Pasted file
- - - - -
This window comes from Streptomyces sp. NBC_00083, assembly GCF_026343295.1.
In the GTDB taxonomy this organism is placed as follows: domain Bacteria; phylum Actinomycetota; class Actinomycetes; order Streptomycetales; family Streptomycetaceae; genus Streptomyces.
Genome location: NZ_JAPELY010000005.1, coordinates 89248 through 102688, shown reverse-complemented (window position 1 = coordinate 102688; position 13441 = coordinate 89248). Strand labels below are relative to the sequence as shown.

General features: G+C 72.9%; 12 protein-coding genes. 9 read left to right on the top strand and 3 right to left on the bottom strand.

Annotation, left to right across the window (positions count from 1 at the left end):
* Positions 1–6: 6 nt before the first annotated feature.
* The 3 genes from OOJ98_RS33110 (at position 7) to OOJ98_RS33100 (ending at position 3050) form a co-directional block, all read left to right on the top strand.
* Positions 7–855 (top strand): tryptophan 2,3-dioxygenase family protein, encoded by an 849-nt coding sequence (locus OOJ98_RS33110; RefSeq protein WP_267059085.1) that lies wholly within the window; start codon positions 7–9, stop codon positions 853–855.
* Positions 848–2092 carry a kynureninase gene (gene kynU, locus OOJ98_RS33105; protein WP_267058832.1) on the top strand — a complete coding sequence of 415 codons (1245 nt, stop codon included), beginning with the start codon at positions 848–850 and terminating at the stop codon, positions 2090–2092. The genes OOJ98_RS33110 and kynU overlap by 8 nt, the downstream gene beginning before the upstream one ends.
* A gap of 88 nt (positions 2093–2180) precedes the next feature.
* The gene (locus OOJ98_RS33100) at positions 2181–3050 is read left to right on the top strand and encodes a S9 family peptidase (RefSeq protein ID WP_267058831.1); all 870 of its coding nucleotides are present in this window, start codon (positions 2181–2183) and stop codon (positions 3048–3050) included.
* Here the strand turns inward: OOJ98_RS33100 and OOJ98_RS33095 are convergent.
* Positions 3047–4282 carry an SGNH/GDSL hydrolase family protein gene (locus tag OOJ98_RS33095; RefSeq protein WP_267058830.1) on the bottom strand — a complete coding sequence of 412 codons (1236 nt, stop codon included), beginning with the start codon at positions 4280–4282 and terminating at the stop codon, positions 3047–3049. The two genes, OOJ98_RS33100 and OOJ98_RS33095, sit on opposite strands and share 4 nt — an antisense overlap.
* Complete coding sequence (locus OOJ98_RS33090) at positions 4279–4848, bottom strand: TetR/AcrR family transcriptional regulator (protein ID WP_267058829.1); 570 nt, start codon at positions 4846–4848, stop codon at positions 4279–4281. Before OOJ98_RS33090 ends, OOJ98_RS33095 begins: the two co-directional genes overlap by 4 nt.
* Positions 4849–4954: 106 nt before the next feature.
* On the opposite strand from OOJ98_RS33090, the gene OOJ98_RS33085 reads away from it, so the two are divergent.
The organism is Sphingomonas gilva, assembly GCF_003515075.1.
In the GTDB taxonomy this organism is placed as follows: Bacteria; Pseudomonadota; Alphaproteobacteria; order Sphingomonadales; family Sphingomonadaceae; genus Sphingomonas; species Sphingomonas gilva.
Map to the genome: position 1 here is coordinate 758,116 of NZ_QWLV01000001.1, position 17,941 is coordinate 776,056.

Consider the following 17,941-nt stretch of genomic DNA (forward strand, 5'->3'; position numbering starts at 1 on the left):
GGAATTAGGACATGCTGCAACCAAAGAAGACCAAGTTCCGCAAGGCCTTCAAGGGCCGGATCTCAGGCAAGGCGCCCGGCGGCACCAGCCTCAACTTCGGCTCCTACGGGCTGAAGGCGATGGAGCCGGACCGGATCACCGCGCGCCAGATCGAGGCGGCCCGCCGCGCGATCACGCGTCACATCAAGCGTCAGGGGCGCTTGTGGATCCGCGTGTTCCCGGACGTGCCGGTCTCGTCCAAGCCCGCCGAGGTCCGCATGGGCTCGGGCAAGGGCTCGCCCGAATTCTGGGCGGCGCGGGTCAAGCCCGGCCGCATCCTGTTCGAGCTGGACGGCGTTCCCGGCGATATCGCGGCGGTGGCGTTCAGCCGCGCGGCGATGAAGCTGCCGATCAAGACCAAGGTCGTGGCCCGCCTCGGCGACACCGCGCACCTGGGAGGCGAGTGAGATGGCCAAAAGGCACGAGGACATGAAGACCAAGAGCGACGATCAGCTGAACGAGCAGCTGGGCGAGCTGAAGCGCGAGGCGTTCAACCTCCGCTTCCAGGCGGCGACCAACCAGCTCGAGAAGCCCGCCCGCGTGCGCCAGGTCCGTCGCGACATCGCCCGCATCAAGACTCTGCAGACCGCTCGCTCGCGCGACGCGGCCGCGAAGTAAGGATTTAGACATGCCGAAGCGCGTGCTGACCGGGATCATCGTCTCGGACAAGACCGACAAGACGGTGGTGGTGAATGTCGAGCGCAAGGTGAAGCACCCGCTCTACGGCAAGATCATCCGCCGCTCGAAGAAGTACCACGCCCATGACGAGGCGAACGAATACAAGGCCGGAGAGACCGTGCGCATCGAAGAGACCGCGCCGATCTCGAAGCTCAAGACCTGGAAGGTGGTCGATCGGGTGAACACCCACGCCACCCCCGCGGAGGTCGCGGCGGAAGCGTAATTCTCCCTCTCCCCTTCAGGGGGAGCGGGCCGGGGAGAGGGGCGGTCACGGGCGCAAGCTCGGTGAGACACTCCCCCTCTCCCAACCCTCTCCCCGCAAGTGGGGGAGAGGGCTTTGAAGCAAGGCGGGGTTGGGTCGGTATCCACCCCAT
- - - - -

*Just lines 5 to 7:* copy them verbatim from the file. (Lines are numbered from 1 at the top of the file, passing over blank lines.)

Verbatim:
Annotation, left to right across the window (positions count from 1 at the left end):
* Positions 1–6: 6 nt before the first annotated feature.
* The 3 genes from OOJ98_RS33110 (at position 7) to OOJ98_RS33100 (ending at position 3050) form a co-directional block, all read left to right on the top strand.